Before Calderon office raid, FBI checked out agency tied to senator

Reporter Sarah Hashim-Waris from The Times newsroom with details on the FBI's raid of state Sen. Ron Calderon's Sacramento office.

SACRAMENTO -- Officials at the FBI would not say why they raided the offices of California state Sen. Ron Calderon (D-Montebello) and the Latino Legislative Caucus at the Capitol on Tuesday, but prior to the raid they interviewed at least one official in Los Angeles about contracts at an agency with links to Calderon and one of his brothers.

A company official who bid on work at the Central Basin Municipal Water District in Los Angeles County said Tuesday that he had been interviewed twice by FBI agents since March about the agency's contracting practices. Central Basin has paid up to $140,000 a year on a consultant contract with Tom Calderon, the senator's brother and a former state lawmaker himself.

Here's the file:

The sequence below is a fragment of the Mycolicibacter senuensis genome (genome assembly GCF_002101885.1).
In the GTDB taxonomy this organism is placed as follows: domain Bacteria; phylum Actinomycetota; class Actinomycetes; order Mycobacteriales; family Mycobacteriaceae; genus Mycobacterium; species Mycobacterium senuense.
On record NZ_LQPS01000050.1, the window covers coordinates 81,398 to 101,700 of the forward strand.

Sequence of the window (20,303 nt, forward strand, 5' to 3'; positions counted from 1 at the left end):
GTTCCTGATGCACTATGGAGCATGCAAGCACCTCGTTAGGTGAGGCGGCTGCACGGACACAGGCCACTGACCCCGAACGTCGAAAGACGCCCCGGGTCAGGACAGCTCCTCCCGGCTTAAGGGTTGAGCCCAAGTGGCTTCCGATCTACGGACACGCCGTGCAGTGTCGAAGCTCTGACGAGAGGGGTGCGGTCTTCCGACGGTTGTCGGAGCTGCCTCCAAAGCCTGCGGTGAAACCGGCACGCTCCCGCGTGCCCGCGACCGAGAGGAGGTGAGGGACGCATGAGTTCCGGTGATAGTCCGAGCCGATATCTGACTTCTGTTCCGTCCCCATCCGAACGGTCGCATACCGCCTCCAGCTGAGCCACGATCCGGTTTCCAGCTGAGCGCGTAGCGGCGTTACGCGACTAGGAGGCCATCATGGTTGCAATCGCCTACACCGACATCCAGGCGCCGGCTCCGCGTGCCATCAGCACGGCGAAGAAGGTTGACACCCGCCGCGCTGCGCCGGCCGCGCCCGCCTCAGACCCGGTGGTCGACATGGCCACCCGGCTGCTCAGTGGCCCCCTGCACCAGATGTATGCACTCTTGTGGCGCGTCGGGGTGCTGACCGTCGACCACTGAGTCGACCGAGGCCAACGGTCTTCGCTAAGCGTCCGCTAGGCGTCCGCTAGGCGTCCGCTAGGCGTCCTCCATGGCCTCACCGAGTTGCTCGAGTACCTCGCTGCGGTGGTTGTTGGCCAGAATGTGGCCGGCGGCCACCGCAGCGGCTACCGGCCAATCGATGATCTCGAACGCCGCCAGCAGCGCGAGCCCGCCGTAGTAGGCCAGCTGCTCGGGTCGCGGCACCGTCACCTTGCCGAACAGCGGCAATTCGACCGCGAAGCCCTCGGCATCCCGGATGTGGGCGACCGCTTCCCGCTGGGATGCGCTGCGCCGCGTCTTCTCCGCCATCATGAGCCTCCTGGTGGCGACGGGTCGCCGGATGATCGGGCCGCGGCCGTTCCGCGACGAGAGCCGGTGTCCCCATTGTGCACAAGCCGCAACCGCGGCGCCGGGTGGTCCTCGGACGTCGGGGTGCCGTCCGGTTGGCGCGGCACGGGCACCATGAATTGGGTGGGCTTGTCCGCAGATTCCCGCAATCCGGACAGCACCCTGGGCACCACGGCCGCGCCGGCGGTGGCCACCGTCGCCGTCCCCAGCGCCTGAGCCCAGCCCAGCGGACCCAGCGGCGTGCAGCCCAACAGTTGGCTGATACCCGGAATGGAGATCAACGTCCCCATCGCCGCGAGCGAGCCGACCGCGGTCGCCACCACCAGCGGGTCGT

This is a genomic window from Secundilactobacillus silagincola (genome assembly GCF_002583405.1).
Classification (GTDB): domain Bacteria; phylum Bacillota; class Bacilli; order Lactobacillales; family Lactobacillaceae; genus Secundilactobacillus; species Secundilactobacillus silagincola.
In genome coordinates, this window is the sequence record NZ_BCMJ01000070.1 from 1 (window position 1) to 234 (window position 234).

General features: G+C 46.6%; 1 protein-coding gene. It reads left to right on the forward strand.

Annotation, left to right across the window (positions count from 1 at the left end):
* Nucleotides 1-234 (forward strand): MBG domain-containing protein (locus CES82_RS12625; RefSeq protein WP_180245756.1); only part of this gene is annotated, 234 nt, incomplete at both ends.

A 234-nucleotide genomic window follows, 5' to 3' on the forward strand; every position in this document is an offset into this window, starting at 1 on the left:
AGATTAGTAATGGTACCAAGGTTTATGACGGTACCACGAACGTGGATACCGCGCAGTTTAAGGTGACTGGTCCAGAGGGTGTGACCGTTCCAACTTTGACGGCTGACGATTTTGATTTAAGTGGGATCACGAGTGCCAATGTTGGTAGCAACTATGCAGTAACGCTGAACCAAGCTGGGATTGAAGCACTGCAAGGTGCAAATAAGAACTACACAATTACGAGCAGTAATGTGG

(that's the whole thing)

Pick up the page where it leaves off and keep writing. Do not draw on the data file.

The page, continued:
In addition, Ron Calderon has authored legislation on behalf of Central Basin in the past.

Michael J. Franchek, a vice president at EcoGreen Services, said Tuesday that the FBI agents wanted to hear about his complaints and allegations that favoritism had been involved in contract awards, including the one that went to Tom Calderon.

Franchek said he talked to the agents about a federal stimulus grant to Central Basin. The water agency officials held competitive bidding and chose a firm called Water2Save to work on the project. The Los Angeles Times has reported that Tom Calderon also has a consulting contract with Water2Save.

"Our conversation went to Tom Calderon's relationship with Central Basin," Franchek said, adding that he voiced concern that Sen. Ron Calderon's influential status in the Legislature might have affected contracting decisions.